Tiny Forklift Makes Unusable Space Usable

Houses with crawlspaces are fairly common in some geographic regions. The crawlspace can make it easier to access things like plumbing and electrical wiring, and can even be used as storage in homes that don’t (or can’t) have a basement. Along with improved building ventilation, these some of the perks compared to homes built on a solid slab of concrete. These crawlspaces aren’t exactly easy to get around in, though, but [Dave] has an easier way to get stuff in and out of these useful, but small, spaces.

Enter the crawl space forklift. Made with largely off-the-shelf components, the robot includes a few standard motors and linear actuators to move around and operate the front fork. That’s all pretty standard, but this build really shines with its use of FPV camera, monitor, and transmitter that allow the pilot to navigate the robot in the small space using remote control. For those safety-conscious among us, there is also a fire extinguisher ball on board which self-activates in case the robot catches on fire under his house.

This is a great, high-quality build that shows how common parts can make something revolutionary with the right idea. Identifying a problem and then building a solution, while not forgetting to spring for some safety equipment, can really make a difference even with something as simple as unoccupied space in a home. They can tackle tasks around the home, too.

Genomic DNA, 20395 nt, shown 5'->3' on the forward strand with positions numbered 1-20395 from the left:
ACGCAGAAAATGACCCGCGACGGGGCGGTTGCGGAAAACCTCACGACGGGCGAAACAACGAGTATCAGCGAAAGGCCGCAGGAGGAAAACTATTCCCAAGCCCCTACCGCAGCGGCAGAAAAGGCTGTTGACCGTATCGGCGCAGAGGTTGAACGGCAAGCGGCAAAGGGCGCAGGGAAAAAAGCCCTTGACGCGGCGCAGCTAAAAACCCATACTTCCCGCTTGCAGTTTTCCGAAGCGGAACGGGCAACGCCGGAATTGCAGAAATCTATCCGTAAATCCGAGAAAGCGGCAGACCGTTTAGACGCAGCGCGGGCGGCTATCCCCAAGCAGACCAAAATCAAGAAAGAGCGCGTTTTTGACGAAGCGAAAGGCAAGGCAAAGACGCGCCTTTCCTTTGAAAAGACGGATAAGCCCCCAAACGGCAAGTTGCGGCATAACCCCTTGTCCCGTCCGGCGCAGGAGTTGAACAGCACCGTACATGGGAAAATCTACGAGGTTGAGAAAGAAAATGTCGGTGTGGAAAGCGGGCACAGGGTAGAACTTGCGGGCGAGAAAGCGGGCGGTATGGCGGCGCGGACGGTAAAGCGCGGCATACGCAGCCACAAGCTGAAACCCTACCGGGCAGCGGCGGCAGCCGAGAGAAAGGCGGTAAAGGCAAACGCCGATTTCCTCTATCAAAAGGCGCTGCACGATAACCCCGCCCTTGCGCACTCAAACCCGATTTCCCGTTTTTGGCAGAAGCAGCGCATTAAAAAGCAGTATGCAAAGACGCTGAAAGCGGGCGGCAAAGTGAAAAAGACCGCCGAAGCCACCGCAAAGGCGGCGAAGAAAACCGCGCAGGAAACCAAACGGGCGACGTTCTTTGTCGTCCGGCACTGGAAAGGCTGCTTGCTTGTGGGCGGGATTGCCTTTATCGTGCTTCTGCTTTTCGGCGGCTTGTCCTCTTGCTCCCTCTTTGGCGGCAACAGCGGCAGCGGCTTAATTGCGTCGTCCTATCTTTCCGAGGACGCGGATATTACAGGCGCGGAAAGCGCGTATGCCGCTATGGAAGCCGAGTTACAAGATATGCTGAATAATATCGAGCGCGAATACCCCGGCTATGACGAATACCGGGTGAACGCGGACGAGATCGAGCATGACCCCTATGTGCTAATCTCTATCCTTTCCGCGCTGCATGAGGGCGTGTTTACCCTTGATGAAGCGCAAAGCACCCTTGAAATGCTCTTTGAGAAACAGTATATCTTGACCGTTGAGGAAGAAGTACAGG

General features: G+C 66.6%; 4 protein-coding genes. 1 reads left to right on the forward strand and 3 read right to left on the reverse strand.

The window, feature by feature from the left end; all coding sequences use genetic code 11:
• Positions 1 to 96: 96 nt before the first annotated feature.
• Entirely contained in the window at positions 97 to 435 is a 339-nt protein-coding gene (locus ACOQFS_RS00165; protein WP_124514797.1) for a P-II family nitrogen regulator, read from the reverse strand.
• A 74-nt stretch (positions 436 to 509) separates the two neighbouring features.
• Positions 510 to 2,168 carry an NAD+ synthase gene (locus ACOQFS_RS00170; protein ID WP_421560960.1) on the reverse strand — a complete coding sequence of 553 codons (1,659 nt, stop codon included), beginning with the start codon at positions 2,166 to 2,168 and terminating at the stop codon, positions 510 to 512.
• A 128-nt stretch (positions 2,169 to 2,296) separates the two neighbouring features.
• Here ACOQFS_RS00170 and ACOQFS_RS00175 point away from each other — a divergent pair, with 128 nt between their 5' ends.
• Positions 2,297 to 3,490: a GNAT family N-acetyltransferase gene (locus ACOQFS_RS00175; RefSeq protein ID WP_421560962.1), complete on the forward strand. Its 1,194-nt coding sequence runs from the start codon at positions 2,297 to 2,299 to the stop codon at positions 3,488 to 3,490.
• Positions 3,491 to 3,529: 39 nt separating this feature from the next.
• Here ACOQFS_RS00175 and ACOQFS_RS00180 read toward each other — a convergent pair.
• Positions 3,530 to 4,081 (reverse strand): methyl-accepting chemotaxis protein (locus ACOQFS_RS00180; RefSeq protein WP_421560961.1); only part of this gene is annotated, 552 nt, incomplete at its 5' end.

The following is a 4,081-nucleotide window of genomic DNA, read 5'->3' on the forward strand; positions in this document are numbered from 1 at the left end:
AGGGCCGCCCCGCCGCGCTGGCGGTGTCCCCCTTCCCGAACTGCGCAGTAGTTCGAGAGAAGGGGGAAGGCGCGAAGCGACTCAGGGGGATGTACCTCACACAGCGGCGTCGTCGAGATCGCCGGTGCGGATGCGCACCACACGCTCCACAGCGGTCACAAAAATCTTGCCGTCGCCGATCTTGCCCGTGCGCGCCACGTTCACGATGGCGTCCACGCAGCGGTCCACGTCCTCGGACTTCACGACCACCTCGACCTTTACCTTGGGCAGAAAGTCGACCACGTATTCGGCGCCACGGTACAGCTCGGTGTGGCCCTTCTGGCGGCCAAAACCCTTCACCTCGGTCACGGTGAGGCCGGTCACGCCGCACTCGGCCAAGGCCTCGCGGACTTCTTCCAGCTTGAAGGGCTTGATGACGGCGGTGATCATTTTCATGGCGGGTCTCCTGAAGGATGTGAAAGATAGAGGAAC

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Custom Storage Boxes, From Cardboard And 3D Printed Bits

It’s not that storage boxes and organizers are hard to find. No, the problem this project set out to solve was more nuanced than that. The real trouble [theguymasamato] had was that his storage options — wide shelves and deep drawers — weren’t well suited to storing a lot of small and light objects. The result was a lot of wasted space and poor organization. To make matters worse, his big drawers had oddball dimensions, meaning that store bought organizers weren’t a good fit either.

To solve these problems, [theguymasamato] decided to design his own stackable boxes to store small and light objects far more efficiently than before. The design also allows the boxes to be made in a variety of sizes without changing any of the 3D printed parts. Carefully measured and cut cardboard is critical, but that’s nothing a utility knife and ruler can’t solve. The only other requirements are a few simple plastic parts, and some glue. He can fit six of these inside a single one of his drawers with enough room to access and handle them, but without wasting space.

Cardboard is really versatile stuff. Not only has it been behind some amazingly complex devices such as this tiny working plotter, but we’ve seen it form major components in the remarkably ambitious cardboard CNC.